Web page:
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Print Version October 28th, 2001

This is one of those stories where Jesus turns everything upside down but, unfortunately, two thousand years and a whole life’s listening have turned it back the wrong way up. We know that Pharisees are the baddies and we know that Jesus used to hang around with tax-collectors and all that knowing takes the sting out of the tale.
How do you put it back? Dominic Crossan tells it this way, ‘A pope and a pimp went to St. Peters to pray …’ (but, as you hear, that just makes us laugh) … I thought of telling it with Mother Teresa and Osama bin Laden … but that made me too uncomfortable.
So, back to the drawing board… Let’s set the scene. It’s the temple … not just any church but the Church, the one place of sacrifice … let’s say it’s time for the afternoon sacrifice and the special moment when the Priest enters the Holy Place to burn incense for the forgiveness of sins. The tax-collector is stuck at the back, not out of humility, but because people like him were kept back so as not to make others ritually impure. The story is all about impurity. To take part in the temple rituals that brought forgiveness and forged a people for God you had to be pure. And that’s not just morally good. All the rules and rituals of the Law, and all the extra ones followed by a Pharisee, were about making sure you didn’t become impure and in that way out of the whole ritual economy of God’s people. And the ways of becoming impure were many—like breaking a Sabbath rule or eating the wrong kind of food or food that had touched other foods or dealing with gentiles or having certain kinds of sickness or touching a menstruating woman or just being a woman. All that or just bumping into someone else who was already impure. Basically, if you were poor or just an ordinary person living from day to day you didn’t have the time or the opportunity to be ritually pure, so you were stuck at the back watching and not taking part. And if anyone was impure it was our tax-collector, who had the dirty job of sitting in his toll-booth squeezing the tax that his boss demanded, because some bigger boss said so, because the Roman governor had levied it.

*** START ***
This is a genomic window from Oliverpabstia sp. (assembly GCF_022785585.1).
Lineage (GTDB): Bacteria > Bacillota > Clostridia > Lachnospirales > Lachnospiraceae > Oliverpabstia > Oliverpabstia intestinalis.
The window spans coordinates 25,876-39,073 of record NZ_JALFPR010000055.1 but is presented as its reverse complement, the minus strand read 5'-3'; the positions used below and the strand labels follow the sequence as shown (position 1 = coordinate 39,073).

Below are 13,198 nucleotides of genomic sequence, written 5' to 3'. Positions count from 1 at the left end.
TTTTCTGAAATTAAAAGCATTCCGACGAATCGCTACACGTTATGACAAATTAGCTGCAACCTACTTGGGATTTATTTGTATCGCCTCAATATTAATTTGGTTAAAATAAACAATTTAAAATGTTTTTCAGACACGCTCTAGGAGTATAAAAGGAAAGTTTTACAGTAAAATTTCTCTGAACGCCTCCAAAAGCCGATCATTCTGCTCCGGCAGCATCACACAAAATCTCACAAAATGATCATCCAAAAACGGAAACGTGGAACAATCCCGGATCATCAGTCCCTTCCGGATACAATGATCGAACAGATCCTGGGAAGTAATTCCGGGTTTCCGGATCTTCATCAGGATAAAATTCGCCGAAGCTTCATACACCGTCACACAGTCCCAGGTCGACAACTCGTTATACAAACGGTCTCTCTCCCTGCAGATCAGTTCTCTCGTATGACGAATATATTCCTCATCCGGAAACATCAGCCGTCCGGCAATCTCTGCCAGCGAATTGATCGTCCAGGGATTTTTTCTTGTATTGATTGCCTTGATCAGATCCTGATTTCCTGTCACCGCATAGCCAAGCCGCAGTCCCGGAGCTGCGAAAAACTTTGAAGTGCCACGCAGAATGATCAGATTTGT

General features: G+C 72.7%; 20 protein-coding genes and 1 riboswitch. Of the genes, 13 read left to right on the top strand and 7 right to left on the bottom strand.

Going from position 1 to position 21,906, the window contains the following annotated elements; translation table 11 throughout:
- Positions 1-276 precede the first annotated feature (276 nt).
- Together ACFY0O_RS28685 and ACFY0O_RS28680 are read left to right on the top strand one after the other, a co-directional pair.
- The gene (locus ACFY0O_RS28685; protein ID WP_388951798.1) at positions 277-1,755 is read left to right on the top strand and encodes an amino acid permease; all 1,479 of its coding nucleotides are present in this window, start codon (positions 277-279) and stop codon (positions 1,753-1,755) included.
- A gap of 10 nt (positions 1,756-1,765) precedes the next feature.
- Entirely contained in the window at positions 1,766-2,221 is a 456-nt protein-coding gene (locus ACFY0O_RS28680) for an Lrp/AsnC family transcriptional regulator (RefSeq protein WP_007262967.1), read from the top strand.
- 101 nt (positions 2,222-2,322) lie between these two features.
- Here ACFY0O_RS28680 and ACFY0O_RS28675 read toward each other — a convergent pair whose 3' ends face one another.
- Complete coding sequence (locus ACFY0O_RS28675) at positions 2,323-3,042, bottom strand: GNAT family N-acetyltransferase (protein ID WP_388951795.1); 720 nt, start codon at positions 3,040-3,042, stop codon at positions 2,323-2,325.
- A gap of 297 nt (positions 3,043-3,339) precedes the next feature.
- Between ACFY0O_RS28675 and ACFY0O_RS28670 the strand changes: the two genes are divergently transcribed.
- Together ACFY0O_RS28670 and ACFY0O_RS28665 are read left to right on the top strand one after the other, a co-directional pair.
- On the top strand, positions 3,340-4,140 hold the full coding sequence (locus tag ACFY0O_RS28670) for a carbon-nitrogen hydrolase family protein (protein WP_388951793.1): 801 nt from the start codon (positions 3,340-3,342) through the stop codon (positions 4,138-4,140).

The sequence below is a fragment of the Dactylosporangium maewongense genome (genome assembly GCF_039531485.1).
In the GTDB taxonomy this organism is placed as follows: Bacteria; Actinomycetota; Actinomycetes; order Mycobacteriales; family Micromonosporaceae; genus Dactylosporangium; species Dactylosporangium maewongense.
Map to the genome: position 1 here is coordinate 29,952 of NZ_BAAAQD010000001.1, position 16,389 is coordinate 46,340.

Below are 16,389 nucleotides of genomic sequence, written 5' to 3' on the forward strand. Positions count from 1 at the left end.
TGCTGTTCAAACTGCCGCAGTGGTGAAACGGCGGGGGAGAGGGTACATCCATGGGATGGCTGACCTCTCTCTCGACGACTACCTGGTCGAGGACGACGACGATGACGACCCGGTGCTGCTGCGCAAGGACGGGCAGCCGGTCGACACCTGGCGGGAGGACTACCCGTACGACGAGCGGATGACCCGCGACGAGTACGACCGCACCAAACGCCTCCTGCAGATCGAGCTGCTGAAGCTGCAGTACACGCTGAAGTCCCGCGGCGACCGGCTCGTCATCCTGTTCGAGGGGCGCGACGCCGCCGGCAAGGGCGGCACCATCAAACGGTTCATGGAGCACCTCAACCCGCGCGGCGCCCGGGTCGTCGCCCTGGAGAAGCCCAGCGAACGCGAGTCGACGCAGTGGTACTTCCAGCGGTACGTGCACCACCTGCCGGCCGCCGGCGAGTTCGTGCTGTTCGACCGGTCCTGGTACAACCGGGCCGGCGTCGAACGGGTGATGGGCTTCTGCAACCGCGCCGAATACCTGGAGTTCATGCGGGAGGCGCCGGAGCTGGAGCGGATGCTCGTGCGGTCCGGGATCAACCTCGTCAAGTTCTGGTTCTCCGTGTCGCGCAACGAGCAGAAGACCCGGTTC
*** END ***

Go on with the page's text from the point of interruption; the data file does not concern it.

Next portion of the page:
Our Pharisee, on the other hand, gets to sit up front, close to the action and be so sure of its power that he doesn’t even have to ask for forgiveness—he can just stand up tall and thank God for his good fortune. Our Pharisee was not on his own. Here’s the advice of the Rabbi Judah: ‘One must utter three praises everyday: Praised (be the Lord) that He did not make me a heathen, for all the heathen are as nothing before Him; praised be He, that He did not make me a woman, for woman is not under obligation to fulfil the law; praised by He that He did not make me an uneducated man, for the uneducated man is not cautious to avoid sins.’ Let’s give our Pharisee the benefit of the doubt and presume that he is sincere in his praise of God for making him good and keeping him from impurity. Let’s presume too that he is honest and he really does do what he says he does and isn’t just being a hypocrite like some of the other Pharisees that get the sharp edge of Jesus’ tongue. Well, If they are both honest and both sincere what’s the difference between them? Why does Jesus say the tax-collector is the one who goes home redeemed by God?
It’s not sincerity that makes the difference. It surely can’t be what the two actually have done in their lives because the Pharisee really is good and the tax-collector really is bad—a corrupt, debt-collector, working for the occupying army. It’s not sincerity and it’s not morality and I don’t think its humility either. There’s been so much dodgy stuff taught through the years about not thinking well of yourself as if that could redeem you in God’s eyes. Half of us need to think better of ourselves not worse to be true to God’s own vision of us.
I think that all that separates the two actors in our drama is empathy. The Pharisee has had life so good, so easy, that he has no grasp of what it might be like to have life tough. He doesn’t know what life can be like on the other side of the street. And because he doesn’t have that basic empathy he can slander the debt-collector and the rest of mankind and not know what that feels like. He can’t put himself in the shoes of the grasping, unjust, adulterous of ordinary people. And because he can’t the doors of grace are shut to him. He is a door shut to grace. All God’s redeeming grace finds no opening in him.
Thank God that we who pray here today are not like that Pharisee—self-centred, hard-hearted, and unfeeling … but of course we are like him. We are human. We are all of us, each of us, capable of any heroism and any atrocity. That’s the tax-collector’s gift to us: the empathy to make us one of the crowd, just another sinner, just another human being, just someone else, like him, standing in need of mercy, in hope of redemption. Here we are God; we need you; redeem our lives or they are wasted.

Entry Filed under: Homilies,Loyola Hall

1 Comment

  • 1. crystal  |  October 27th, 2008 at 7:46 pm

    I hope it’s ok if I post part of this on my blog?


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